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International Correspondents

Aired December 27, 2002 - 19:30   ET


CHRISTIANE AMANPOUR, CNN ANCHOR: I'm Christiane Amanpour and welcome to INTERNATIONAL CORRESPONDENTS. In this edition, a special in-depth look at the military and the media in times of war. How is access to troops and the frontlines changed from conflict to conflict? What did we learn from past experiences and what can we expect in the future? And will the press ever be able to really cover and chronicle a potential war in Iraq?
We begin with what is arguably the conflict that would forever influence war coverage and the type of war coverage that would influence the outcome of the war itself, the Vietnam War.

I'm joined now from New York by the Pulitzer Prize winning journalist and author and historian, David Halberstam. And in Paris by Mort Rosenblum, special correspondent with the Associated Press. He has covered numerous wars including, Vietnam. And here in the studio with me Charles Wheeler, foreign correspondent with the BBC since the 1950's and who fought in World War II. Gentlemen, thank you very much indeed, all of you for joining me.

I want to know David from you, who is the quintessential chronicler of the Vietnam War, are we all just being romantic when we look back to that time as a great, great moment in how the press was able to do war coverage?

DAVID HALBERSTAM, JOURNALIST & HISTORIAN: Well, there was great deal of access, which was hard won; and when I first got there in 1962, they did control the access. You had to sort of, line up and get in line to get on a helicopter. And then of course it opened up itself because the army brought over -- army aviation brought over some new, modern army helicopters and they wanted to sell army aviation. So the commander, Major Ivan - Lieutenant Commander Ivan Slavish took us on his helicopter and with that we had access.

It was an important story for the American press because the policy and the public relations of it said we were winning the war. The journalistic view reflecting that of the people in the field, the army, the military and the CIA was that in fact, we were not winning, that we were in a meat grinder war, a stalemate. Our military superiority against their political superiority, and because of that, eventually the journalistic view became the more prominent one.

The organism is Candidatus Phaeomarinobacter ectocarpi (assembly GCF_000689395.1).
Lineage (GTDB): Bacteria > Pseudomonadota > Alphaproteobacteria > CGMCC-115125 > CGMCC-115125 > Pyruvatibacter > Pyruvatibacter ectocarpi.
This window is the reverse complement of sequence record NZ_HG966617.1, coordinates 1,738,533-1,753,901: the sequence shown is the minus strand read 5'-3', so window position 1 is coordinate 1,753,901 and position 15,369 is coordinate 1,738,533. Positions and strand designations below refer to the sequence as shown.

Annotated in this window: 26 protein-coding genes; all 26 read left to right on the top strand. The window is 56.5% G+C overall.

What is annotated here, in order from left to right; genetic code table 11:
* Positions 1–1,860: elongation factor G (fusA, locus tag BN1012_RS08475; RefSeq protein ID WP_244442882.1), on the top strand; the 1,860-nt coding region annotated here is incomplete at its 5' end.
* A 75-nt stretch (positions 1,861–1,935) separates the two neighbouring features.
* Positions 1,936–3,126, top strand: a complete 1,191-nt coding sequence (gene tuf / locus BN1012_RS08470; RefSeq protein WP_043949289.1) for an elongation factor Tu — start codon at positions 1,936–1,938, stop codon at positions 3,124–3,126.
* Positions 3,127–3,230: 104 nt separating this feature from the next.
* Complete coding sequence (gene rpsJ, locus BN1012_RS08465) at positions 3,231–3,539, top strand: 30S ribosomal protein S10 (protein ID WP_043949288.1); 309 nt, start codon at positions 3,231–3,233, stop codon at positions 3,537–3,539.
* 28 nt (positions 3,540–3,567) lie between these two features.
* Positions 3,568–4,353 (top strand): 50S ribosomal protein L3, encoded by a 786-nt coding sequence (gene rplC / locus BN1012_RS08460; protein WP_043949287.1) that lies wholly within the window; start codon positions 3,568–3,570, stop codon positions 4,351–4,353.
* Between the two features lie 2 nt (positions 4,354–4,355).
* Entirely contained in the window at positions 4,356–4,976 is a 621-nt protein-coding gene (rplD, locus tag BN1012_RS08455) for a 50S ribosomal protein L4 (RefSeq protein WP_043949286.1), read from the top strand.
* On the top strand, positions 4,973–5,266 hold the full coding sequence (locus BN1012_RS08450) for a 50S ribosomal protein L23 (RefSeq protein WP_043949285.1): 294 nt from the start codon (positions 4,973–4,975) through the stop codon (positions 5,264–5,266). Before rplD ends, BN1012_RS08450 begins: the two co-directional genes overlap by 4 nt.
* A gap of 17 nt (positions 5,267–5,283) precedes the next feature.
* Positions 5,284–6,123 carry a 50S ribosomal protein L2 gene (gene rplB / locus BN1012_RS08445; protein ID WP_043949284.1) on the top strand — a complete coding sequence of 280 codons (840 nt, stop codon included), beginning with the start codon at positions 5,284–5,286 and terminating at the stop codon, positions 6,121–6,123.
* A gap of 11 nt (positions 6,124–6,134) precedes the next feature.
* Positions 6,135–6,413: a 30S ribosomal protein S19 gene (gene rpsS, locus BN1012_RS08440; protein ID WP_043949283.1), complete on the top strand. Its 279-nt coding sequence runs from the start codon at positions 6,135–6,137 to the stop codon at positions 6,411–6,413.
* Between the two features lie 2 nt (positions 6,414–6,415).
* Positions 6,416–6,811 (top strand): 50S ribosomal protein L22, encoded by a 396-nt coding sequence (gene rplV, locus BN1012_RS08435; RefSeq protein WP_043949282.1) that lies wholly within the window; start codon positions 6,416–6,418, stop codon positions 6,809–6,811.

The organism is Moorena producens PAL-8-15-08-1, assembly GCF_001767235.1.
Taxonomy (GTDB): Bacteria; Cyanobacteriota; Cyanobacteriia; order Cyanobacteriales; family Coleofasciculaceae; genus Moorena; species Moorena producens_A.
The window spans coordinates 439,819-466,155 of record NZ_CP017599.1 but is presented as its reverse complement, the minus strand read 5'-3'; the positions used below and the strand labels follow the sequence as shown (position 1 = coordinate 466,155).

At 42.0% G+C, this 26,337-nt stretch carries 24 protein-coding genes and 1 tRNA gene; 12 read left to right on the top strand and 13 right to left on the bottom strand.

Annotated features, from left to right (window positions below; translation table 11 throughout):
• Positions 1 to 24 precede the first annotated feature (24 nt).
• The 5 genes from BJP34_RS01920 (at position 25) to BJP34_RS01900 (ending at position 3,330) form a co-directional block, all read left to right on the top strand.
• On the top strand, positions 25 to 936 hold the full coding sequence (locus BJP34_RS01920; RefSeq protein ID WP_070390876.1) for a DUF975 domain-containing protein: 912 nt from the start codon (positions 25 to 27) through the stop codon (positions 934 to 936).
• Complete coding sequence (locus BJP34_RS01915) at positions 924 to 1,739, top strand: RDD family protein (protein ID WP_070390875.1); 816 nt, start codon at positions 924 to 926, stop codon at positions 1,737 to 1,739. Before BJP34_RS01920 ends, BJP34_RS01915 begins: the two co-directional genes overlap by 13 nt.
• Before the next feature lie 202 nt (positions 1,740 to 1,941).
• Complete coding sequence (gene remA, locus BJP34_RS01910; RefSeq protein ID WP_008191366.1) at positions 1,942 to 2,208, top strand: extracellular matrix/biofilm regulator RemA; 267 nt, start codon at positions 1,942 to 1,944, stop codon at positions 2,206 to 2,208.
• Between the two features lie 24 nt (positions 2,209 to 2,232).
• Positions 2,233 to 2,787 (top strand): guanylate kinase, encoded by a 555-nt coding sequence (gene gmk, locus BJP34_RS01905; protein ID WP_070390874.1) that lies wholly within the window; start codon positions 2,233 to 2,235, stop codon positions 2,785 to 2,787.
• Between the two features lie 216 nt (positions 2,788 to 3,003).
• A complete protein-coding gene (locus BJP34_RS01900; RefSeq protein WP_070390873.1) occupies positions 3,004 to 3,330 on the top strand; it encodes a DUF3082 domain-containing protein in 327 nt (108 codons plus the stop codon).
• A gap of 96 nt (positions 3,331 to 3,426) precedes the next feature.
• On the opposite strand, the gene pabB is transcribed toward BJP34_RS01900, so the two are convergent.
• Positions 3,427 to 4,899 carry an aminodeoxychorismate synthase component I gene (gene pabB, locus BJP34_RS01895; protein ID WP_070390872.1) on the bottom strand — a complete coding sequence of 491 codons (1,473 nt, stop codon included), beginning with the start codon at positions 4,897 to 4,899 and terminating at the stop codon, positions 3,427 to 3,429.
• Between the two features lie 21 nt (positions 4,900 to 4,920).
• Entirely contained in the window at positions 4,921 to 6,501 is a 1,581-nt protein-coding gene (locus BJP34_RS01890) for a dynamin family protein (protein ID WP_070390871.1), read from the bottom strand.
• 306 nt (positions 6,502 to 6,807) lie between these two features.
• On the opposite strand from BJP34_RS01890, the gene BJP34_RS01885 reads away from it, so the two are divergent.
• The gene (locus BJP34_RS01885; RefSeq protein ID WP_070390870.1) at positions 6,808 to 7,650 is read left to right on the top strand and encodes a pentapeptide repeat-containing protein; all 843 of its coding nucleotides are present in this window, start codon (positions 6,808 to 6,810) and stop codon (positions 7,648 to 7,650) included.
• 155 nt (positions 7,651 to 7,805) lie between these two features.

It is considered an event -- a war, in which the press really did a good job, went against government controls, and artificial government optimism to do its historic duty. And of course, ever since that there's been great military and governmental resentment of the press and the desire for greater controls.

AMANPOUR: Mort, let me ask you. You were also covering the Vietnam War and you've done the Gulf War etcetera. Was the Vietnam War a moment where the government, the military and the press had perhaps their best and only relationship?

MORT ROSENBLUM, SPECIAL CORRESPONDENT, "ASSOCIATED PRESS": Well, I think that's true. The whole thing was summed up to me by Tony Clifton who is this great Australian who worked for "Newsweek," and we were sitting around waiting for a televised briefing in Dakran, we were waiting for a televised briefing from Riyadh and it starts. And Tony is looking over at me and he says, "At least in Vietnam they lied to us in person." I mean the thing about Vietnam is you can actually get out there and see it. I mean, the military has lied to reporters since the Peloponnesian Wars that's not new.